Local arts organization is making big changes to survive COVID


Things were looking good in 2020 for what was then called Arts For Learning San Diego. The organization, founded in 1963, has grown over the years from teaching music only to five artistic disciplines.

Then COVID-19 hit.

“When you don’t know what tomorrow is going to bring you, you need something to bring you back and anchor you and that’s what we get from the arts. “

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This is what Adrienne Valencia told KPBS in March 2020, at the start of the pandemic. What she didn’t know then was the extraordinary challenge COVID-19 would be for the organization. Like so many others, the group has gone virtual.

Local arts organization is making big changes to survive COVID

Hear this story from John Carroll.

“Our teaching artists have been absolutely brilliant and made these changes very quickly,” Valencia said when KPBS interviewed her last week.

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But other changes should be made. COVID-19 has resulted in a significant loss of funding.

“Schools found they had to put their funding in different places and so we lost around 50% of our income pretty quickly,” Valencia said.

She and her staff knew that for the organization to survive, difficult decisions had to be made.

“We have abandoned our offices and have been working remotely since the end of October 2020. We have taken a few elements of our business practices and put them in-house, such as our grant writing and our accounting,” she said. .

But all this was not enough. Another big change – a painful one – was yet to come. The group had been affiliated with Young Audiences of America since the late 1960s. The national group has branches across the country dedicated to bringing the arts to school children. Valencia and its board decided that staying in the Young Audience group just wasn’t worth it.

“We just found out that it made more sense for us to part with them,” she said.

Carlos castillo

KPBS reporter John Carroll chats with Arts Education Connection Executive Director Adrienne Valencia at the Malcolm X Library on November 3, 2021.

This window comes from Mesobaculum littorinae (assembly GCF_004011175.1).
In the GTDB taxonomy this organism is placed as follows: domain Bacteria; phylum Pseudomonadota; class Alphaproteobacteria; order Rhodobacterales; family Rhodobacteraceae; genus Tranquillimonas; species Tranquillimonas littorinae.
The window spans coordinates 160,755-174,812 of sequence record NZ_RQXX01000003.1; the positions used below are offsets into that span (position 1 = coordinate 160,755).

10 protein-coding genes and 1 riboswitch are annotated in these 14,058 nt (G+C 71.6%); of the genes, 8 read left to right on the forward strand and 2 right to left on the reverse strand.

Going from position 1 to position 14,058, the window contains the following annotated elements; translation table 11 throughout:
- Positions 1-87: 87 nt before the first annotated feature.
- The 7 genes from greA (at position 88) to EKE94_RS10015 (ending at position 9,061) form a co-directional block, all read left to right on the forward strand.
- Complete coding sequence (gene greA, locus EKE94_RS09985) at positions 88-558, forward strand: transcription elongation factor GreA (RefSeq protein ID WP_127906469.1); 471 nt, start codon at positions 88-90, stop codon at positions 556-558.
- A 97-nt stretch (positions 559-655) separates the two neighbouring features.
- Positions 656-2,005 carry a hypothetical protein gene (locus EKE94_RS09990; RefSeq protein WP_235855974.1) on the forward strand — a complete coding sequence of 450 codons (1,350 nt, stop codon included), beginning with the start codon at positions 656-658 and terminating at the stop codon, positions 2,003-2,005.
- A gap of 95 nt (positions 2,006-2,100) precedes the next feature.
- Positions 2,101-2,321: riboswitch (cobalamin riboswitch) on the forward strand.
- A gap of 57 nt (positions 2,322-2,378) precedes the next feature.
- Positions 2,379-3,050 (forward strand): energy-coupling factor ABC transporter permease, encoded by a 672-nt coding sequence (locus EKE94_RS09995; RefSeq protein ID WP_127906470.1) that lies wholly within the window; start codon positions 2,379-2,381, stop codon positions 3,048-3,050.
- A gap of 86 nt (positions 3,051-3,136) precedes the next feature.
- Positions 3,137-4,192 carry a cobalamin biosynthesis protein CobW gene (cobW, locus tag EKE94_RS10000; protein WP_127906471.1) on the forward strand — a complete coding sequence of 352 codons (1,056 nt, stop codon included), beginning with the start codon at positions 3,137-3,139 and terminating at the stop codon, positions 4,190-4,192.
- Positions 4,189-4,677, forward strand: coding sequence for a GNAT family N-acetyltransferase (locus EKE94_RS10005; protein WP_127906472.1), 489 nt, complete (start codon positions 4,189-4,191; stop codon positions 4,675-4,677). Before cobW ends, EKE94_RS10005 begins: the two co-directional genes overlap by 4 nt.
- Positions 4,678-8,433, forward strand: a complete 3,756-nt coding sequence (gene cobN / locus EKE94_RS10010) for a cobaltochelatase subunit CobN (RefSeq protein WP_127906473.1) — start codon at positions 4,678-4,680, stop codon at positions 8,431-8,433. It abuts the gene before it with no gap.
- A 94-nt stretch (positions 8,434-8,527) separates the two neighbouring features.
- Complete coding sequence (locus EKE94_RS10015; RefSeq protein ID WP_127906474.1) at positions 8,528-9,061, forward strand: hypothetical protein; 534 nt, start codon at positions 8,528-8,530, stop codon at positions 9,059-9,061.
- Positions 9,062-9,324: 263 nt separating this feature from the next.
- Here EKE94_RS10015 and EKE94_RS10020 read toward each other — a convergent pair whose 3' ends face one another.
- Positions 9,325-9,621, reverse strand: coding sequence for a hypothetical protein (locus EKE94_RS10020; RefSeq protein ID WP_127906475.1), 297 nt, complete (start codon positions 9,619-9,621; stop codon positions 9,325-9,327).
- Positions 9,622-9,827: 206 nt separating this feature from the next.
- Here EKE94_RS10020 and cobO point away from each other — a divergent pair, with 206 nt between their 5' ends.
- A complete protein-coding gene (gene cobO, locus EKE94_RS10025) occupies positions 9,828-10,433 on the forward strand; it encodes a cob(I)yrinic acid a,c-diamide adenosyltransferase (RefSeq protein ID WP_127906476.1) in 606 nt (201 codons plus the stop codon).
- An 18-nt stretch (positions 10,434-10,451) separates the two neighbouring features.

Separating from the Young Audience meant a change from top to bottom. The group renamed itself; they are now known as the Arts Education Connection San Diego. But while the band has a new name and logo, the mission hasn’t changed.

A dedicated group of teaching artists always share the arts with children across five disciplines: music, theater, dance, visual and literary arts.

Sharing and teaching the arts to children during the darkest days of the pandemic revealed a silver lining: Separation from friends and family was made a little easier by the kind of togetherness that only arts can bring.

“It really ties into our new name because the arts really connect us to each other, connect us to history, connect us to science, connect us in so many different ways,” said Valencia.

Now, as COVID-19 recedes and arts education returns to libraries and classrooms, Valencia has said she is more confident than ever for the future.

“The whole rebranding was a very intense process – it actually re-energized us and re-energized our name in the community,” she said.

KPBS interviewed Valencia in the Malcolm X Library, one of the many places where Arts Education Connection San Diego has conducted its programs. The process of returning to places like this is now underway.

“A lot of schools are very excited to have face-to-face programs again so it’s getting started. Some sites are still asking for virtual programs and so we will continue to do so, ”said Valencia.

To continue to do so requires financial support. If you would like to help out, or if you are just curious about Arts Education Connection San Diego, you can check out their newly redesigned website. The first thing you will see is their mission statement: the arts are essential, learning is essential, and art in learning is transformative.

Local arts organization is making big changes to survive COVID


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